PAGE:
With international travel excluded, the National Gallery of Australia is hoping Australians will make a cultural pilgrimage to Canberra this fall to see the new blockbuster Botticelli to Van Gogh: Masterpieces from the National Gallery, London.
An occasion of four years of preparation, this is the first time that the National Gallery, London has put an exhibition on the road containing their collection as usual they would only lend one or two objects at a time.
Open from Friday March 5 to Monday June 14, Botticelli to Van Gogh is an exhibition of 61 masterpieces by 56 artists spanning over 500 years of Western European art.
The collection of works arriving in Canberra coincides with a unique event in 50 years where these paintings are not exhibited at the National Gallery in London.
“We took the opportunity to be able to borrow the works during their own period of renovation, so once every 50 years they would come loose from the permanent walls,” said NGA Director Nick Mitzevich. . Canberra Weekly.
“One of our guiding principles is to bring the best of art to Australiaâ¦ These artists are on the walls because they changed the history of art.”
Meeting amid the disruptions COVID has had on international travel, Mitzevich said the Gallery has “worked very closely to define and orchestrate every step of the movement to work going to the wall” with their colleagues in London.
âAt the heart of it all was making sure we could move the work safely,â he said.
âEvery step of the way from the work that comes out of the walls of the National Gallery [London] to be placed in an ordered crate that transports the work, to ensure that each element of this work does not vibrate or move.
The exquisite paintings are expertly lit by new lighting installed in the Gallery’s temporary exhibition space as part of a $ 5 million renovation.
âWe felt that if it was appropriate to bring an exhibition of this magnitude to Australia, we ourselves had to be able to present them in the best possible way,â said Mitzevich.
Botticelli to Van Gogh a story, a narration and a masterclass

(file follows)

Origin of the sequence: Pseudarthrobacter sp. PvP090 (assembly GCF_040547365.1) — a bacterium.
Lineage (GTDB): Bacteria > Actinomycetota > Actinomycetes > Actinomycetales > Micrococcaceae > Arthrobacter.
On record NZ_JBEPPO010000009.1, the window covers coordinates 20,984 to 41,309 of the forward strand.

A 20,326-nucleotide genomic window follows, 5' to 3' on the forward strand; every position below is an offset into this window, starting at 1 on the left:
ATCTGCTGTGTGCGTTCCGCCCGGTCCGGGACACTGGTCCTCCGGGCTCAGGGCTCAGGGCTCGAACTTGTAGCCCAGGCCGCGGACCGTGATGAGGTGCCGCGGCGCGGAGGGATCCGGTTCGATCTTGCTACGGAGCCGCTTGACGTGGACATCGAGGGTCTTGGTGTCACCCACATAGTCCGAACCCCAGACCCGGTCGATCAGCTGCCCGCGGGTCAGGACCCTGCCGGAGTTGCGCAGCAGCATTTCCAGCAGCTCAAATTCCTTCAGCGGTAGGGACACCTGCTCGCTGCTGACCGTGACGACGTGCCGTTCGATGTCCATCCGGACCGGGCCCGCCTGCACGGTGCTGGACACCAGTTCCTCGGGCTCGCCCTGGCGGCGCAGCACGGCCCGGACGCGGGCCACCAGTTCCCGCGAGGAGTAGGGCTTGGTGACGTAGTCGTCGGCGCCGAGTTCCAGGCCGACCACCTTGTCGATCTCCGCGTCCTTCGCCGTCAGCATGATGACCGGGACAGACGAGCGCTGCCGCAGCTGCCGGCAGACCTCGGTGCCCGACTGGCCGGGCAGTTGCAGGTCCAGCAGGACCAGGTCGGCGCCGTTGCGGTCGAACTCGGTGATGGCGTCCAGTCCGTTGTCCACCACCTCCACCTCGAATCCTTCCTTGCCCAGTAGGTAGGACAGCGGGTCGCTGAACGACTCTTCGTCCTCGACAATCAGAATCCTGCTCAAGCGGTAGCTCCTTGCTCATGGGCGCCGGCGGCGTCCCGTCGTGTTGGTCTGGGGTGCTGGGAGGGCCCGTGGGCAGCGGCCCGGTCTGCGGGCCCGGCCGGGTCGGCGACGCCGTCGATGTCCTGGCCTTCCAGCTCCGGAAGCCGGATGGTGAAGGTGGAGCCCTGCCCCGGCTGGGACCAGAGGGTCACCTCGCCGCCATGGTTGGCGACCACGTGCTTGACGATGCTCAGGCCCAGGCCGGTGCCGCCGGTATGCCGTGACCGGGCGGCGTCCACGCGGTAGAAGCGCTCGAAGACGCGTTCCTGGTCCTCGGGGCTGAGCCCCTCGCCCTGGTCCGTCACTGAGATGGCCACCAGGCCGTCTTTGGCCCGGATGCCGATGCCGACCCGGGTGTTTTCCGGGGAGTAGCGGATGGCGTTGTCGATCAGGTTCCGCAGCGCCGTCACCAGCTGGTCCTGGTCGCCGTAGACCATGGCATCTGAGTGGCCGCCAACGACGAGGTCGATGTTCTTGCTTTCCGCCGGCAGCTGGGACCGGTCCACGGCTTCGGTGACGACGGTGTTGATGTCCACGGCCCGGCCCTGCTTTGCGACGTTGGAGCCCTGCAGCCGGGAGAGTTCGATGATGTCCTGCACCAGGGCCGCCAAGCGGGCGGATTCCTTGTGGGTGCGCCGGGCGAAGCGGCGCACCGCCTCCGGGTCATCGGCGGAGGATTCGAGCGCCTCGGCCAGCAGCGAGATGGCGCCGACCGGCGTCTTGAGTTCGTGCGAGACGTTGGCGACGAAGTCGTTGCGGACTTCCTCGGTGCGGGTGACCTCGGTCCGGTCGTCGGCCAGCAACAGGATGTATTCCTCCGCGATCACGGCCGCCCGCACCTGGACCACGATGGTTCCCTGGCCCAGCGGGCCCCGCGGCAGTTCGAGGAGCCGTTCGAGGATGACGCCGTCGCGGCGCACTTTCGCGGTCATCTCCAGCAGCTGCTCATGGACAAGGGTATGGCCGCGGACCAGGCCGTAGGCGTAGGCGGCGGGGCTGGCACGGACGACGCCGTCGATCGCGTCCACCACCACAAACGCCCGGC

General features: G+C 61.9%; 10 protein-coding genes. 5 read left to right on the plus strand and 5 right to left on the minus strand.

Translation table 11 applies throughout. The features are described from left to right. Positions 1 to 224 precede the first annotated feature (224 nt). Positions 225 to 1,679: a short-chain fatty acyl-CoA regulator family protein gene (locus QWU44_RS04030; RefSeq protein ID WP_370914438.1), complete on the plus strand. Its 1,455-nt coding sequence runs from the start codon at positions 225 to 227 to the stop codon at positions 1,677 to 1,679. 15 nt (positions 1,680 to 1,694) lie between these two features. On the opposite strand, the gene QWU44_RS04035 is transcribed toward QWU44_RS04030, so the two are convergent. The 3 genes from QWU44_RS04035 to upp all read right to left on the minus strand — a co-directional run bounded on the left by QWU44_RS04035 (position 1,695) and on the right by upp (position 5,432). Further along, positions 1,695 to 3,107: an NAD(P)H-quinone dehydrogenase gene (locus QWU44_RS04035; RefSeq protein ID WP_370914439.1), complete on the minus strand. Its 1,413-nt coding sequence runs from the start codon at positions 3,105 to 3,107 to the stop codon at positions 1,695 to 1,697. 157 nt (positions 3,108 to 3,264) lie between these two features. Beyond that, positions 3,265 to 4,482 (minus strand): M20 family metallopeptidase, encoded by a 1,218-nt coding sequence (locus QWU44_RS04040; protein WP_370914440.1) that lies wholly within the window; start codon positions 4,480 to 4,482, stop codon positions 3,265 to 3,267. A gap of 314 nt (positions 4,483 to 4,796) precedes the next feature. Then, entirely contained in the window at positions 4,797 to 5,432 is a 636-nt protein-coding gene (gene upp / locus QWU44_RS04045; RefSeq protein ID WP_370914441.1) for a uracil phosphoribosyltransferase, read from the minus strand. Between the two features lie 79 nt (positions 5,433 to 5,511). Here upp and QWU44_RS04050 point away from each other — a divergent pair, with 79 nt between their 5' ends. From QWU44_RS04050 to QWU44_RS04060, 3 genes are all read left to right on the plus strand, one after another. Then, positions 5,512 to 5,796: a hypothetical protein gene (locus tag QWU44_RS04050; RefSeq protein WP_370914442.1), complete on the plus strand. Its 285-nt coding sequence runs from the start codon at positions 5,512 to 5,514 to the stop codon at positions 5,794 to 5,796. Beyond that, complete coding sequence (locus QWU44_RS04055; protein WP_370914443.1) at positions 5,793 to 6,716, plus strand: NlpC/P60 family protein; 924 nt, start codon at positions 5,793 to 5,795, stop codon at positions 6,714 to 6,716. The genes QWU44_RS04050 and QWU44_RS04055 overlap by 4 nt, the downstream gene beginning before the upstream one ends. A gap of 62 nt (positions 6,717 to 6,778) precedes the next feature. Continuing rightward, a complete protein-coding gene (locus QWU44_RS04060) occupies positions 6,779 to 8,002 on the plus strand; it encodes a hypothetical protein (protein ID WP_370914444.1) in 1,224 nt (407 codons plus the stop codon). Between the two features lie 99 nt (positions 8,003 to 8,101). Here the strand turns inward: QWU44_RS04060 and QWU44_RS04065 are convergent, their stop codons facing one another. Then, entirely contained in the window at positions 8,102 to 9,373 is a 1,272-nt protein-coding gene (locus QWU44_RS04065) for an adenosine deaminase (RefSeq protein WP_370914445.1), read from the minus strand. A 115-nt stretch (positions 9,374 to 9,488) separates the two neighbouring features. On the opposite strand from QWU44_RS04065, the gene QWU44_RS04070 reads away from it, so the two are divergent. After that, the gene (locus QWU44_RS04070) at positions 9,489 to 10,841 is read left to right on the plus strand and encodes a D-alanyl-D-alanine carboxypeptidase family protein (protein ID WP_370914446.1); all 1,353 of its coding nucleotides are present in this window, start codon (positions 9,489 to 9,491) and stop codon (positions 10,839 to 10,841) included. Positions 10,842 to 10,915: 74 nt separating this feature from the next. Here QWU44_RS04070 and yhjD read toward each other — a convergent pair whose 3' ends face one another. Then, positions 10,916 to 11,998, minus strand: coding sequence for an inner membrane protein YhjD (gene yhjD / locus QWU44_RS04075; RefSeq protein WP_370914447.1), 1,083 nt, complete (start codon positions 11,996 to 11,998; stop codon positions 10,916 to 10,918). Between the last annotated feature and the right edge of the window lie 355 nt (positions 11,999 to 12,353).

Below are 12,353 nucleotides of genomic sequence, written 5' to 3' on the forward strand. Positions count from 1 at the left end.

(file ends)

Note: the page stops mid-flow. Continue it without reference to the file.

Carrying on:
Botticelli to Van Gogh takes visitors on a journey through Western European art history through seven themed rooms.
“Each work leads to the next, it’s a story and a narrative, but also a masterclass defining time and place,” said Mitzevich.
âWhen you visit this exhibition, you don’t need to have any knowledge of art history, we hope to introduce you to the main points of history and time.â
The first room is a showcase of early Italian Renaissance painting, where the innovation and metamorphosis of this era can be seen.
Then comes the room of Dutch paintings. Showcasing portraits, still lifes and landscape paintings, it includes one of the most recognizable works in Western European art, Rembrandt’s Self-portrait at 34.
âI feel like I’m looking into the eyes of the artist,â coordinating curator Sally Foster said of the work.
âYou see the power of the subject, how painting and canvas can come to life in three dimensions. This portrait is unmatched in the history of art.
Following is a British portrait room. It was through these commissioned works, says Foster, that the British aristocracy built an image of prestige and status that many still hold to this day.
At this time, around the 17the and 18e centuries, the British aristocracy would make a “grand tour” of Italy, often bringing back an exquisite painting of itself.
âPeople wanted to come back with great memories; they’re not postcards, that’s for sure, âsmiles Foster.
The next room presents their collection of Spanish art. Described as “an acquired taste”, Foster and Mitzevich both pointed to the influence of Spanish art on neighboring French artists of the Impressionist and Post-Impressionist era.
Landscapes follow, with large and magnificent paintings masterfully depicting panoramas ranging from Roman ports to the northern European countryside.
âThis piece is a revelation,â said Foster. “I love these great beautiful European landscapes.”
Botticelli to Van GoghThe final room, France and Modern Art, features one of the best-known and revered works in the exhibition, the work of Van Gogh Sunflowers from 1888.
“Sunflowers defines that moment when art moved from religious iconography to defining status, âMitzevich said.
Hanging and presented in a way where the painting appears backlit, the real experience of seeing Sunflowers up close was a profound experience for the Museum staff involved in the creation of the exhibition.
âWhen we opened the checkout, everyone in the room felt moved,â said Foster.
Participants are invited to pre-book their tickets online for a time slot allocated through Ticketek.
Botticelli to Van Gogh: Masterpieces from the National Gallery, London is on display at the NGA from March 5 to June 14; nga.gov.au/masterpieces
For more entertainment: